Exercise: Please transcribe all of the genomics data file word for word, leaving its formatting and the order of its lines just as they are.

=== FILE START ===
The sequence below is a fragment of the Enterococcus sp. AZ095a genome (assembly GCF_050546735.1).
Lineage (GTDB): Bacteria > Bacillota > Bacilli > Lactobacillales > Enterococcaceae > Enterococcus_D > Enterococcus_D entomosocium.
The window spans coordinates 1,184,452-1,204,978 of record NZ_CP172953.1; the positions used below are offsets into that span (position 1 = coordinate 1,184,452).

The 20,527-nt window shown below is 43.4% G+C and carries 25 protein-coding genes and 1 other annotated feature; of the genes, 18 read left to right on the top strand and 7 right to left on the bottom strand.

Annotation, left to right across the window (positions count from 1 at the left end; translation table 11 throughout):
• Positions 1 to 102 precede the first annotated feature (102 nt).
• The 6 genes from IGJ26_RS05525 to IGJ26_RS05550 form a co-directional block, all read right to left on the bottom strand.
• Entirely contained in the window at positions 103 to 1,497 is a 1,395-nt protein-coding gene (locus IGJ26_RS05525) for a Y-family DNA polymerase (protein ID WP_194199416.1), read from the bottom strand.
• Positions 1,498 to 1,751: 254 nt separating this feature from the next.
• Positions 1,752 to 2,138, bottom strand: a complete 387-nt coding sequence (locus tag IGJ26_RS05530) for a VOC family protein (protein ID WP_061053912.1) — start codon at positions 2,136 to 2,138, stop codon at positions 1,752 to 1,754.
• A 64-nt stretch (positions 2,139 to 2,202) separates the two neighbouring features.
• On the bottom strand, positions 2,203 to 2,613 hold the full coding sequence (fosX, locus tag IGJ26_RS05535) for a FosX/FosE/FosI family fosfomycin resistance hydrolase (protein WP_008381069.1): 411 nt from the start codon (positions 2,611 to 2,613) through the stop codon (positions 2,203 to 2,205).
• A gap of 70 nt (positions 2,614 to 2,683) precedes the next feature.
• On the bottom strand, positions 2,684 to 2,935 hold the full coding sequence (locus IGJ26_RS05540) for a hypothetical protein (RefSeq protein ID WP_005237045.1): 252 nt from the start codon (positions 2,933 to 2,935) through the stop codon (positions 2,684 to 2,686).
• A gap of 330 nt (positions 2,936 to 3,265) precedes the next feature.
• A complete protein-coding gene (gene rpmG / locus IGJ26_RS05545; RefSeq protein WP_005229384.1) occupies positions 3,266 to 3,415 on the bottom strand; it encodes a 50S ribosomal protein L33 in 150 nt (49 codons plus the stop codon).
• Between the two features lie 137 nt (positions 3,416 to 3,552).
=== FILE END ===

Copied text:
The sequence below is a fragment of the Enterococcus sp. AZ095a genome (assembly GCF_050546735.1).
Lineage (GTDB): Bacteria > Bacillota > Bacilli > Lactobacillales > Enterococcaceae > Enterococcus_D > Enterococcus_D entomosocium.
The window spans coordinates 1,184,452-1,204,978 of record NZ_CP172953.1; the positions used below are offsets into that span (position 1 = coordinate 1,184,452).

The 20,527-nt window shown below is 43.4% G+C and carries 25 protein-coding genes and 1 other annotated feature; of the genes, 18 read left to right on the top strand and 7 right to left on the bottom strand.

Annotation, left to right across the window (positions count from 1 at the left end; translation table 11 throughout):
• Positions 1 to 102 precede the first annotated feature (102 nt).
• The 6 genes from IGJ26_RS05525 to IGJ26_RS05550 form a co-directional block, all read right to left on the bottom strand.
• Entirely contained in the window at positions 103 to 1,497 is a 1,395-nt protein-coding gene (locus IGJ26_RS05525) for a Y-family DNA polymerase (protein ID WP_194199416.1), read from the bottom strand.
• Positions 1,498 to 1,751: 254 nt separating this feature from the next.
• Positions 1,752 to 2,138, bottom strand: a complete 387-nt coding sequence (locus tag IGJ26_RS05530) for a VOC family protein (protein ID WP_061053912.1) — start codon at positions 2,136 to 2,138, stop codon at positions 1,752 to 1,754.
• A 64-nt stretch (positions 2,139 to 2,202) separates the two neighbouring features.
• On the bottom strand, positions 2,203 to 2,613 hold the full coding sequence (fosX, locus tag IGJ26_RS05535) for a FosX/FosE/FosI family fosfomycin resistance hydrolase (protein WP_008381069.1): 411 nt from the start codon (positions 2,611 to 2,613) through the stop codon (positions 2,203 to 2,205).
• A gap of 70 nt (positions 2,614 to 2,683) precedes the next feature.
• On the bottom strand, positions 2,684 to 2,935 hold the full coding sequence (locus IGJ26_RS05540) for a hypothetical protein (RefSeq protein ID WP_005237045.1): 252 nt from the start codon (positions 2,933 to 2,935) through the stop codon (positions 2,684 to 2,686).
• A gap of 330 nt (positions 2,936 to 3,265) precedes the next feature.
• A complete protein-coding gene (gene rpmG / locus IGJ26_RS05545; RefSeq protein WP_005229384.1) occupies positions 3,266 to 3,415 on the bottom strand; it encodes a 50S ribosomal protein L33 in 150 nt (49 codons plus the stop codon).
• Between the two features lie 137 nt (positions 3,416 to 3,552).